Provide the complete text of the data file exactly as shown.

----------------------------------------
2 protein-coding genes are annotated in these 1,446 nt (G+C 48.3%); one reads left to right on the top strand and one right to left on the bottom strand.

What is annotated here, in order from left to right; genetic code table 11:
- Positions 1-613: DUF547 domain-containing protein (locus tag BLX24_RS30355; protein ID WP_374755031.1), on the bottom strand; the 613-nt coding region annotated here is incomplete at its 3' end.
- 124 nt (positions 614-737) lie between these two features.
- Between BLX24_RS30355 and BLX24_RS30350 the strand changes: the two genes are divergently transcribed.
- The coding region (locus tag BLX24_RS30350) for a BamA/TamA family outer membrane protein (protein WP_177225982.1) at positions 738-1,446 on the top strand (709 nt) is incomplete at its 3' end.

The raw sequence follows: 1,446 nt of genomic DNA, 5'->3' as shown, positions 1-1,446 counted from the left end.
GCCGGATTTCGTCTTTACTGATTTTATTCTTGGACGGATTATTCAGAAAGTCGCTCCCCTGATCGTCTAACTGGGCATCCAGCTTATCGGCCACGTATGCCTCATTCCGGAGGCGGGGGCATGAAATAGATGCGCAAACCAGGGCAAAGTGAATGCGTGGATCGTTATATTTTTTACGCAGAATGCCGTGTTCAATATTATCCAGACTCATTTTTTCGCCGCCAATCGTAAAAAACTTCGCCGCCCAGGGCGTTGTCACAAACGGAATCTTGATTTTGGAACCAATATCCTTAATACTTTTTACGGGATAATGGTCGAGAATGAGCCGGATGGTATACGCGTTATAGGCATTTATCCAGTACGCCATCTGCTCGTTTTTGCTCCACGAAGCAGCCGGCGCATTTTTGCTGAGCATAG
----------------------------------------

2 protein-coding genes are annotated in these 1,446 nt (G+C 48.3%); one reads left to right on the top strand and one right to left on the bottom strand.

What is annotated here, in order from left to right; genetic code table 11:
- Positions 1-613: DUF547 domain-containing protein (locus tag BLX24_RS30355; protein ID WP_374755031.1), on the bottom strand; the 613-nt coding region annotated here is incomplete at its 3' end.
- 124 nt (positions 614-737) lie between these two features.
- Between BLX24_RS30355 and BLX24_RS30350 the strand changes: the two genes are divergently transcribed.
- The coding region (locus tag BLX24_RS30350) for a BamA/TamA family outer membrane protein (protein WP_177225982.1) at positions 738-1,446 on the top strand (709 nt) is incomplete at its 3' end.

The raw sequence follows: 1,446 nt of genomic DNA, 5'->3' as shown, positions 1-1,446 counted from the left end.
GCCGGATTTCGTCTTTACTGATTTTATTCTTGGACGGATTATTCAGAAAGTCGCTCCCCTGATCGTCTAACTGGGCATCCAGCTTATCGGCCACGTATGCCTCATTCCGGAGGCGGGGGCATGAAATAGATGCGCAAACCAGGGCAAAGTGAATGCGTGGATCGTTATATTTTTTACGCAGAATGCCGTGTTCAATATTATCCAGACTCATTTTTTCGCCGCCAATCGTAAAAAACTTCGCCGCCCAGGGCGTTGTCACAAACGGAATCTTGATTTTGGAACCAATATCCTTAATACTTTTTACGGGATAATGGTCGAGAATGAGCCGGATGGTATACGCGTTATAGGCATTTATCCAGTACGCCATCTGCTCGTTTTTGCTCCACGAAGCAGCCGGCGCATTTTTGCTGAGCATAG